Today the Women’s football teams (particularly the Lionesses), Jacinda Ardern from New Zealand, Michelle Obama and many others really inspire me. Basically anyone who is not apologetic for being female but has the courage and conviction to make a success of their career and who use it to make a bigger global contribution. I should also say that there are a number of great women in our business who inspire me every day too!

How can businesses support women?

Recognise and allow for different perspectives through policies, standards, management and understanding.

Can you share a time when you felt underestimated and how you handled it?

I am my own biggest critic (I think this is an issue that many women face and I am not sure it applies in the same way to men….). Because of this I am very hard on myself but also very determined. This means that if I feel someone has underestimated me I will come out of the blocks 200% to prove them wrong.

At the start of my career as a Director, a comment was made about whether I would succeed – I was young, female, HR…..My response was I don’t intend to and won’t fail! To which the reply was: “Now I’ve seen that look in your eye and your determination I know you won’t” – and so far I’ve been proven right…

How have your experiences as a woman shaped the way you lead today?

I’m never sure whether it is my experience as a woman or my life experience that have shaped how I lead today. I’m not sure whether I should use the term ‘lucky’ but I really have never looked at an individual and thought male/female/black/white. I see Clare, Britta, Dennis, Andrew – the individual.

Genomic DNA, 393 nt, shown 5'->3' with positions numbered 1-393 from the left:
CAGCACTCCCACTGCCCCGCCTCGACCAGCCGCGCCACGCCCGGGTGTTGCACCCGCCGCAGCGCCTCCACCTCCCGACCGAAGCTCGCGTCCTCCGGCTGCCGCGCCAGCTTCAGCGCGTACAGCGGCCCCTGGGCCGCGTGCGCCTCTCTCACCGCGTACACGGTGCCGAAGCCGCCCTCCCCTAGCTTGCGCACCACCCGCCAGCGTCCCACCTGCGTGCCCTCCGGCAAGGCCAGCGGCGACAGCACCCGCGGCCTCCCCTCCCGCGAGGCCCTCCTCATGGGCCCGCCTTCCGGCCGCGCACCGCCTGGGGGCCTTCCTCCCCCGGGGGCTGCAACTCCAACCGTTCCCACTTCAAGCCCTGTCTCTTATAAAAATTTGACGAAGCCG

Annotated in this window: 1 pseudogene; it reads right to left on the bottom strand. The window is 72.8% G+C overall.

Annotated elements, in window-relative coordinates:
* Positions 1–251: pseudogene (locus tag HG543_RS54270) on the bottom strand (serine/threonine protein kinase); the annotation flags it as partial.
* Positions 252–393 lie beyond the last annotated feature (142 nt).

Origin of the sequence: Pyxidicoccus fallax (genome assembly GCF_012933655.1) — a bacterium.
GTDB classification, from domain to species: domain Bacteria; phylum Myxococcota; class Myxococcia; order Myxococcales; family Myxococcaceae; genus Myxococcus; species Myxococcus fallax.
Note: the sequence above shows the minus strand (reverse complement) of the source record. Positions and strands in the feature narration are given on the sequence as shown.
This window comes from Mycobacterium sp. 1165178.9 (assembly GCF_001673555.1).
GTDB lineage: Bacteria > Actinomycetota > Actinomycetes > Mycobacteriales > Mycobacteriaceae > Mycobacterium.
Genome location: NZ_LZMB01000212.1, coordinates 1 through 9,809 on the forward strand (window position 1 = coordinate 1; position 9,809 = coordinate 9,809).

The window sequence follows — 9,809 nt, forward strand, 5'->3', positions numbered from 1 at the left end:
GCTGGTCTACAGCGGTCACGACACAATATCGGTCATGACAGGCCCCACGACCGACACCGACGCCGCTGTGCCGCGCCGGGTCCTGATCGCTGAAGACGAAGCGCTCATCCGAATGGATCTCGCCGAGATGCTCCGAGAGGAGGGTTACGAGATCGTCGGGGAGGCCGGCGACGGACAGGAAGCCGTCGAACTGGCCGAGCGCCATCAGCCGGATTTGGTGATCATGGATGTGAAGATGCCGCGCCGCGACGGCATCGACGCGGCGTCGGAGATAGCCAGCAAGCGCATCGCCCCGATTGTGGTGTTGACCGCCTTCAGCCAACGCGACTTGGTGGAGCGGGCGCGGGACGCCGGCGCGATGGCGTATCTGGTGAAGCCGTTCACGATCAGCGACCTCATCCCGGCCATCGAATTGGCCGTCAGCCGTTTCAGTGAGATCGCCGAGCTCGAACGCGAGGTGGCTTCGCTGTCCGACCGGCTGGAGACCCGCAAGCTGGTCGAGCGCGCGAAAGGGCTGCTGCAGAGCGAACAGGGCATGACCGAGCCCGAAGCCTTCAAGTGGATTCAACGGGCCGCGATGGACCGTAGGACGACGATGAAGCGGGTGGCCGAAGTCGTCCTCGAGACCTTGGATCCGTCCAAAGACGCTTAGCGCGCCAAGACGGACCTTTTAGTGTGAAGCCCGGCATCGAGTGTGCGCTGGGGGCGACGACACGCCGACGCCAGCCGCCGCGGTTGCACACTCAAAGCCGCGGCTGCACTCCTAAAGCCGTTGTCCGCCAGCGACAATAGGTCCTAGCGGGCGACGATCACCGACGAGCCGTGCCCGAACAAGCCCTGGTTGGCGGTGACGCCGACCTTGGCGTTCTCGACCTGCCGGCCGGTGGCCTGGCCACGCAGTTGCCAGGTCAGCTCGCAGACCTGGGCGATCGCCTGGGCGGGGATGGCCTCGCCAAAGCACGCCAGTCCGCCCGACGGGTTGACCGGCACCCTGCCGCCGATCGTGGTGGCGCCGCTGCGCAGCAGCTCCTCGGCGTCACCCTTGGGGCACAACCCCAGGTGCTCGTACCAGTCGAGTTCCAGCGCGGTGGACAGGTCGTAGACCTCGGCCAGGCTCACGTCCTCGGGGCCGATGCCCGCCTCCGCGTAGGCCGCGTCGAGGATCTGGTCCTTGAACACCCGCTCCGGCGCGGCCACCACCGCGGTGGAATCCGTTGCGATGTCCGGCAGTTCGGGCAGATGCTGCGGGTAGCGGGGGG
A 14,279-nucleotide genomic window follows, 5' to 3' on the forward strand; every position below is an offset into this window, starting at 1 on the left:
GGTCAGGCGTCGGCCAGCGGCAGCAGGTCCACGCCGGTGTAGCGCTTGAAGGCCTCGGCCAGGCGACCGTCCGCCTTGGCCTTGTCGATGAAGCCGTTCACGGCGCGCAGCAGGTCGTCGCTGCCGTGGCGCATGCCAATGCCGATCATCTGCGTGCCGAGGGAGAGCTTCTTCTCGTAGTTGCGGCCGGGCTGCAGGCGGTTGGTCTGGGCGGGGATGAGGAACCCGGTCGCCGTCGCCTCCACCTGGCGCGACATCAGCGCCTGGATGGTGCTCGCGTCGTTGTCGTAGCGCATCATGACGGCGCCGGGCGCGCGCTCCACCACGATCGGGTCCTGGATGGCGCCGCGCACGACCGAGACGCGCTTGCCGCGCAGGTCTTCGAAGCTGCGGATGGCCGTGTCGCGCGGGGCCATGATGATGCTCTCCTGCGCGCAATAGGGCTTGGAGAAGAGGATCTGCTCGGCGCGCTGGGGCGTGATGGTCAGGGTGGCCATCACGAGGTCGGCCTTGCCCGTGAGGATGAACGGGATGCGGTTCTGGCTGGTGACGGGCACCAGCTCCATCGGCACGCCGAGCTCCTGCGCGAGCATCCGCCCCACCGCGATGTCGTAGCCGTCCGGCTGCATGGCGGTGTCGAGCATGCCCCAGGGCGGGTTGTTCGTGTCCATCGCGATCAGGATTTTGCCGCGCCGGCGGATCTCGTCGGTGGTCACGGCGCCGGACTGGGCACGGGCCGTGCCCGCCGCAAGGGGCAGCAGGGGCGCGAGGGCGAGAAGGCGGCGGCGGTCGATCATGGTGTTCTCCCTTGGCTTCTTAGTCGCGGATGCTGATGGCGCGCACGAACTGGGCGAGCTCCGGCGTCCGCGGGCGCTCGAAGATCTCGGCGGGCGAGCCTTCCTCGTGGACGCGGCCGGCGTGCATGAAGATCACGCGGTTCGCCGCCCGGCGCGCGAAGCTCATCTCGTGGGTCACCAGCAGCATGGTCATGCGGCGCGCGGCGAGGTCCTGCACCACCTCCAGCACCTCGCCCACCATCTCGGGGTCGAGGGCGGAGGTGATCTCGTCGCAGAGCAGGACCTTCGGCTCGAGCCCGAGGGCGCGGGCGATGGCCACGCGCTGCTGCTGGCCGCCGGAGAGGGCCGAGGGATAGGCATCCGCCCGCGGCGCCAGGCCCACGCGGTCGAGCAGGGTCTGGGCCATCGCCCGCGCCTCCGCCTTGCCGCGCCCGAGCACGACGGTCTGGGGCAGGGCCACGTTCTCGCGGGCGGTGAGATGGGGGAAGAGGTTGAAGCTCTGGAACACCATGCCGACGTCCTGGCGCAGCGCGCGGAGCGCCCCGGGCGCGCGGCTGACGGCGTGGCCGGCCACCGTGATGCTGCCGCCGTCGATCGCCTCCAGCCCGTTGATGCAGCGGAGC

I really can’t explain my perspective in any different way. This has meant that I have sat in a room full of men and never thought “I’m the only woman”. What I have thought is: “Ok so that’s his agenda, what do I need to do to help shape the thinking on this subject or clearly this is an issue for him/her right now. Can I support and should I? How will this help us move towards where we should be as a business?” This very much shapes how I lead my team and how I try to work with our key stakeholders.

What was your dream job when you were a child?

My dream job was to be a stunt woman (I love sport). However, by the age of 12 I realised I was accident prone (I had already broken my arms 3 times!) so had to choose another career. I still remember to this day standing in front of my class when I was 12-13 telling everyone I wanted to work in personnel!

Lastly, what is your key advice to women on the career path?

My best piece of advice to any woman is “Be prepared to work hard, have confidence in yourself but take the time to really listen and understand what people are telling you – you can only learn and grow from this. I was once told never to allow a business or an individual to lower my professional standards. This is also something that I have strived to live by.

Thank you, Heather, for sharing your experiences and insight on supporting women in their professional careers.

Read more about the Women of the Year lunch and awards here: https://www.womenoftheyear.co.uk/

Read more about how Bidfood care about our people here: Positive force for change | Sustainability | Bidfood UK